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U.S. President Barack Obama issued the third veto in his more than six years in office, rejecting S.1 (Senate Bill One), the "Keystone XL Pipeline Approval Act." This was the new congressional Republican majority's first bill this year, attempting to force the construction of a pipeline designed to carry Canadian tar sands oil to U.S. ports in Texas for export. A broad international coalition has been fighting the project for years. Climate scientist James Hansen, the former head of the NASA Goddard Institute for Space Studies, wrote in The New York Times that if the pipeline gets built, "it will be game over for the climate."
This vote and veto came as much of the U.S. was gripped by extreme cold weather, with cities like Boston reeling from historically deep snowfall and Southern states like Georgia getting snowed in. Meanwhile, most of California braces for even more drought. The corporate television newscasts spend more and more time covering the increasingly disruptive, costly and at times deadly weather. But they consistently fail to make the link between extreme weather and climate change.
Millions of dollars are poured into flashy television "Weather Centers." Now these sets, with their polished presenters, are being upgraded to "Severe Weather Centers" or "Extreme Weather Centers." Why not make the link? As they flash the words "Severe Weather," why not also flash the words, "Climate Change" or "Global Warming?" Why not explain how global warming can actually lead to more snowfall, or to, yes, colder weather? The public depends on broadcasters for most of their news and information, even in this Internet age. How could a drought in California be related to Niagara Falls freezing over thousands of miles away? People aren't stupid. The daily deluge of sensational weather reporting must include explanations of the deeper changes occurring to our entire planet.
Check out the advertisements that sandwich the newscasts. Often, you are presented with a highly produced, compelling ad describing how clean and wonderful the fossil-fuel industry is. But is this really the case? Look at what happened this month when more than 100 U.S. cities reported record cold: An explosion at an ExxonMobil refinery south of Los Angeles rocked the surrounding area with the equivalent of a 1.4-magnitude earthquake. In West Virginia, an oil tanker "bomb" train derailed and exploded, lighting up the night sky with massive fireballs and forcing the evacuation of two towns. Two days earlier, another oil train derailed in Ontario, Canada, and left rail cars burning for days.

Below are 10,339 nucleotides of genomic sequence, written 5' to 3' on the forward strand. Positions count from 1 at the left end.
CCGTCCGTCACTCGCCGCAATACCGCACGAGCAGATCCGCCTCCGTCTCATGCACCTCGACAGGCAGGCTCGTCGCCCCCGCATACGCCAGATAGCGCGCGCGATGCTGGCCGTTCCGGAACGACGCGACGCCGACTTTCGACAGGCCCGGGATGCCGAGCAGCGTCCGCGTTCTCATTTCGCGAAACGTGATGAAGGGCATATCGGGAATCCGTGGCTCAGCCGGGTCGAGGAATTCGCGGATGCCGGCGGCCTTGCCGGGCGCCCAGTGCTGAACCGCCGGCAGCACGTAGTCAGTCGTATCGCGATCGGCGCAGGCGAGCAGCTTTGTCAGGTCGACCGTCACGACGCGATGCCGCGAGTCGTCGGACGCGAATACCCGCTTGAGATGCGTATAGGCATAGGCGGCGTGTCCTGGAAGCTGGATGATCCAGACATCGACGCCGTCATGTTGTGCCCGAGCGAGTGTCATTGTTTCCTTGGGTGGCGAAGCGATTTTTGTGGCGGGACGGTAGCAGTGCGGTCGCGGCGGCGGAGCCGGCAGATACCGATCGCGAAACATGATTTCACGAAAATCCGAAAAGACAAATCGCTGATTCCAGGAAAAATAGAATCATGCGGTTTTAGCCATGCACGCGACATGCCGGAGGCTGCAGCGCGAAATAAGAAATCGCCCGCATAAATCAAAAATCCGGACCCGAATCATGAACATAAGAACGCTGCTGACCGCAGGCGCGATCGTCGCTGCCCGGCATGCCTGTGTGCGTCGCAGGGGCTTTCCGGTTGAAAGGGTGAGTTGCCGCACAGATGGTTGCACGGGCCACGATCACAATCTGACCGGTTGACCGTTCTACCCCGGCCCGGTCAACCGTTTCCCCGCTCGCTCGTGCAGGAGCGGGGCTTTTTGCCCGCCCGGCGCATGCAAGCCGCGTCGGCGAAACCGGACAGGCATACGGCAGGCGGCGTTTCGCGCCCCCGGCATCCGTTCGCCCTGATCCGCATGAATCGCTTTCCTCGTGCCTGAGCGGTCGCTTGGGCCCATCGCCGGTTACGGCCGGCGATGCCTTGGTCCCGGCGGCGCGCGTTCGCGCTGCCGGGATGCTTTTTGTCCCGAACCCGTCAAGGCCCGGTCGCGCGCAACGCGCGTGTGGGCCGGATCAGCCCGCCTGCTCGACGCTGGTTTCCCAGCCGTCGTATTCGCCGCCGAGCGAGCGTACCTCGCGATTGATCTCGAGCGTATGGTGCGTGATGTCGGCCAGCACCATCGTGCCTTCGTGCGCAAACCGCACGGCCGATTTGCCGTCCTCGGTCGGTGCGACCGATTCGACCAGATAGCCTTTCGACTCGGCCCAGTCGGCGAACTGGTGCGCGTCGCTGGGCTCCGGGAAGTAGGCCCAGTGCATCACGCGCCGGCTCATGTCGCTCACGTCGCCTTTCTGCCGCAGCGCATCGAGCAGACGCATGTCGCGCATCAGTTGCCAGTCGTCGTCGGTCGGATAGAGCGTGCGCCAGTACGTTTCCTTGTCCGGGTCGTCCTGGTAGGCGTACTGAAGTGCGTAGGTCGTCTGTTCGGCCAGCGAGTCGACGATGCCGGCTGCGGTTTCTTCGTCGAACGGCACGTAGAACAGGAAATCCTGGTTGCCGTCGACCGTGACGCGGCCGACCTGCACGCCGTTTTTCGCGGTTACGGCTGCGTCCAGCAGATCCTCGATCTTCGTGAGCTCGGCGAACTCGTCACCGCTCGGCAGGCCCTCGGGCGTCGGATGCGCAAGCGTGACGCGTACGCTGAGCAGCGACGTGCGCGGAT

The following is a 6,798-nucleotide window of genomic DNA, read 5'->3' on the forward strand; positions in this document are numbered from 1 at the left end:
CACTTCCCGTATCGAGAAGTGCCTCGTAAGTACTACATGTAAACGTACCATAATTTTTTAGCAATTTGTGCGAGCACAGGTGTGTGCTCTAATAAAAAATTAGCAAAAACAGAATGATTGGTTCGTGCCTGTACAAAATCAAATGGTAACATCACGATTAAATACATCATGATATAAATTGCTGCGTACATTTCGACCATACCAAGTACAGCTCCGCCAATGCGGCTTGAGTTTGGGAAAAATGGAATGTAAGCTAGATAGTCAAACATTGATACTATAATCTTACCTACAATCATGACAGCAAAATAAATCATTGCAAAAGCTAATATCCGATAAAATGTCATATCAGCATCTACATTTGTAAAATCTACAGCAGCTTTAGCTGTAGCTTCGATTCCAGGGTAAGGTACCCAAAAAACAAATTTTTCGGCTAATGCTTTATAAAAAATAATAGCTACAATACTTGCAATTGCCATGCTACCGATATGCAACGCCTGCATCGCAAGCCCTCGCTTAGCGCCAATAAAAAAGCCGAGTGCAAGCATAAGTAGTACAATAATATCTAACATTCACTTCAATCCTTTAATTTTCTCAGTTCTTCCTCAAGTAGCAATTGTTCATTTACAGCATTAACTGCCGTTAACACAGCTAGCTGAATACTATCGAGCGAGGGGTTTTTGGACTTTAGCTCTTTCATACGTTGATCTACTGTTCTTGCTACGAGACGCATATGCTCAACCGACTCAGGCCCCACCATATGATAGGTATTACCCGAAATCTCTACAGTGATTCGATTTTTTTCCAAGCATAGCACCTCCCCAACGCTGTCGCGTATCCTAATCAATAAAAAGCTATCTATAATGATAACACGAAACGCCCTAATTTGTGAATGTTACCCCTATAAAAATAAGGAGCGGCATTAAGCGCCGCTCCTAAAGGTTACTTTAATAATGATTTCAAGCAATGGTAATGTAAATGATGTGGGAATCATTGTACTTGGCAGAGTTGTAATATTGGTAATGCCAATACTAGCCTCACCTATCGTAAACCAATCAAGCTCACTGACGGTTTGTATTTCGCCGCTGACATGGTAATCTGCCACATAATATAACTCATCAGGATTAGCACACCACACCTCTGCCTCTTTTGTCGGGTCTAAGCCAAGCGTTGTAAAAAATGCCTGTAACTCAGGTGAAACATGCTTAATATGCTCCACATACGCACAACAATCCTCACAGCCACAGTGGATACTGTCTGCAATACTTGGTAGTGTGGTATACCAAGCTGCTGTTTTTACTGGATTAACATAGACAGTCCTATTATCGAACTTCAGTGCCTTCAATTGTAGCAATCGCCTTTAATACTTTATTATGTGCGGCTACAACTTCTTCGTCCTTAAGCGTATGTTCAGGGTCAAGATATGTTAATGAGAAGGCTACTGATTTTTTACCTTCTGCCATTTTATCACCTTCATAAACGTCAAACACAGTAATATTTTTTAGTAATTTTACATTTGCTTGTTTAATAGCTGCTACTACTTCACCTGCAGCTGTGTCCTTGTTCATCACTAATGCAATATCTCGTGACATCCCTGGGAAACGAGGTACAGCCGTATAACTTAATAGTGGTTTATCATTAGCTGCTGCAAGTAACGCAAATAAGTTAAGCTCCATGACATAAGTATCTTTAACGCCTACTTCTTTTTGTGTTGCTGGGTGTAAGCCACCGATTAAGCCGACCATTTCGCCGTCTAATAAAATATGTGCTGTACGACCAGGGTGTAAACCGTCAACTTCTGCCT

Beyond these explosions, there are the leaks, the spills, the toxic air pollution that causes epidemic asthma in impacted communities. And all these ill effects of the fossil-fuel industry are small, when compared with the ongoing destruction caused by worsening, and potentially irreversible, climate change.
The debate over climate change is over. The UN's Nobel Prize-winning Intergovernmental Panel on Climate Change issued a report, written by 800 scientists from 80 countries, that summarized the findings of more than 30,000 peer-reviewed scientific papers and concluded:
"Human influence on the climate system is clear; the more we disrupt our climate, the more we risk severe, pervasive and irreversible impacts; and we have the means to limit climate change and build a more prosperous, sustainable future."
Compare that with the handful of scientists who deny the reality of climate change. One champion among them, Wei-Hock "Willie" Soon of the Harvard-Smithsonian Center for Astrophysics, received $1.2 million from fossil-fuel interests, including oil baron Charles Koch, according to an investigation conducted by Greenpeace and the Climate Investigations Center. Dr. Soon failed to report these contributions, and is now being investigated by the Smithsonian for possible ethical violations.
Among those for whom the science is clear and the debate settled: the Pentagon. Under the Obama administration, as well as under President Bush before him, the Department of Defense has named climate change as a major threat to national security. Likewise, large insurance companies carefully track the number of billion-dollar climate disasters that occur every year, since these catastrophes impact their bottom line.
Just when the public needs increased reporting on these issues, some of the largest news organizations are scaling back their climate reporting. Last October, NPR reduced its staff of four covering the environment and climate change to just one person, working part time. The New York Times gutted its nine-person environmental desk in 2013.
No one weather event is proof of climate change, but the trends are clear. Meteorologists, especially those on the television news programs, have a duty to state the cold, hard facts: Climate change is real, it is a planetary threat, and there is plenty we can do about it.
Denis Moynihan contributed research to this column.
Amy Goodman is the host of Democracy Now!, a daily international TV/radio news hour airing on more than 1,200 stations in North America. She is the co-author of The Silenced Majority, a New York Times bestseller.
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